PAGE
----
Using subsecond pulse heating techniques it is possible to reach temperature regions that are not accessible to steady state experiments, which are limited to temperatures below about 2000 K. This limitation is a result of chemical interaction of the specimens with the containers, the loss of mechanical strength, problems with heat transfer, evaporation and electrical insulation while the sample and its environment are kept at such high temperatures. Fast dynamic methods have been developed to avoid these difficulties by heating up the specimen in a very short time to the liquid state while the sample keeps its cylindrical shape because of inertia. In this way it is possible to extend the measurements to higher temperatures and determine thermophysical properties of metals from temperatures of about 1500 K up to more than 5000 K.
Wire shaped specimens (0.5 mm diameter, 50 mm length) were resistively self-heated by a nearly rectangular current pulse of 10 kA supplied by a high voltage capacitor discharge circuit. Melting is reached in less than 30 µs and heating continues up into the liquid phase. Due to the short timescale, gravitational forces do not distort the geometry of the specimen even in the liquid phase. Time resolved, with sub-µs resolution, the following quantities have been measured: voltage drop along a defined inner part of the specimen as well as current through it, and the surface temperature radiation. Additionally pictures of the specimen have been taken at various instants by a high speed CCD framing camera. These measurements allow the determination of heat capacity and the mutual dependencies between enthalpy, electrical resistivity, temperature, and density in the high-temperature solid and in the liquid phase. Thermal conductivity can be estimated from resistivity data using the Wiedemann - Franz - law.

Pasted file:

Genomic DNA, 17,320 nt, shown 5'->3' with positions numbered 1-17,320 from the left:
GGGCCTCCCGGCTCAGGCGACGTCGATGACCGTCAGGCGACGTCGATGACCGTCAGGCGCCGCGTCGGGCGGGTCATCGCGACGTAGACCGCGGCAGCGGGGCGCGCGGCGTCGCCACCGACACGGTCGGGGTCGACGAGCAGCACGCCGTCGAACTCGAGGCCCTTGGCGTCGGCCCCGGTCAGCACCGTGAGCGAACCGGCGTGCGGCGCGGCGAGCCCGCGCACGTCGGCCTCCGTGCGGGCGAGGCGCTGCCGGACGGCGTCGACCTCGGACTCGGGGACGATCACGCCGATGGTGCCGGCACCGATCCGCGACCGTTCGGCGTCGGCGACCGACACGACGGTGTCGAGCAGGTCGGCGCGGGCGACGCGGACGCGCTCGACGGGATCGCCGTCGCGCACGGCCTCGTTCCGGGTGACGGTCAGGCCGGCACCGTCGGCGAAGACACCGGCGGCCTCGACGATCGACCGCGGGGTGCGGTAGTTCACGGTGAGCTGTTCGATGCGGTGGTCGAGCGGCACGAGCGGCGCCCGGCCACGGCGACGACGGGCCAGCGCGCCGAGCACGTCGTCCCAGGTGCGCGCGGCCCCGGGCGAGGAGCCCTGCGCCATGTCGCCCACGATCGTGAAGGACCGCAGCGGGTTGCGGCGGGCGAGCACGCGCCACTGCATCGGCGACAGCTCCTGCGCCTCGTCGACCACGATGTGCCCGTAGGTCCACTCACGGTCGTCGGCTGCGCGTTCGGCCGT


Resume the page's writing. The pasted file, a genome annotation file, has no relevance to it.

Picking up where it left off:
Measurements of properties of matter at high temperatures are useful for many reasons:
They are required for high temperature technologies (i) to model liquid metal processing operations such as casting and welding e. g. input data for numerical simulations, (ii) to understand, simulate and design new processing equipment such as facilities for the growth of silicon single crystals from the melt, (iii) for obtaining phase diagrams, (iv) for obtaining temperature reference points, (v) for accurate assessment of potential accidents in the design of safe nuclear reactors, (vi) for aerospace techniques, and (vii) for basic therory such as critical points of metals, which require high temperature and high pressure conditions.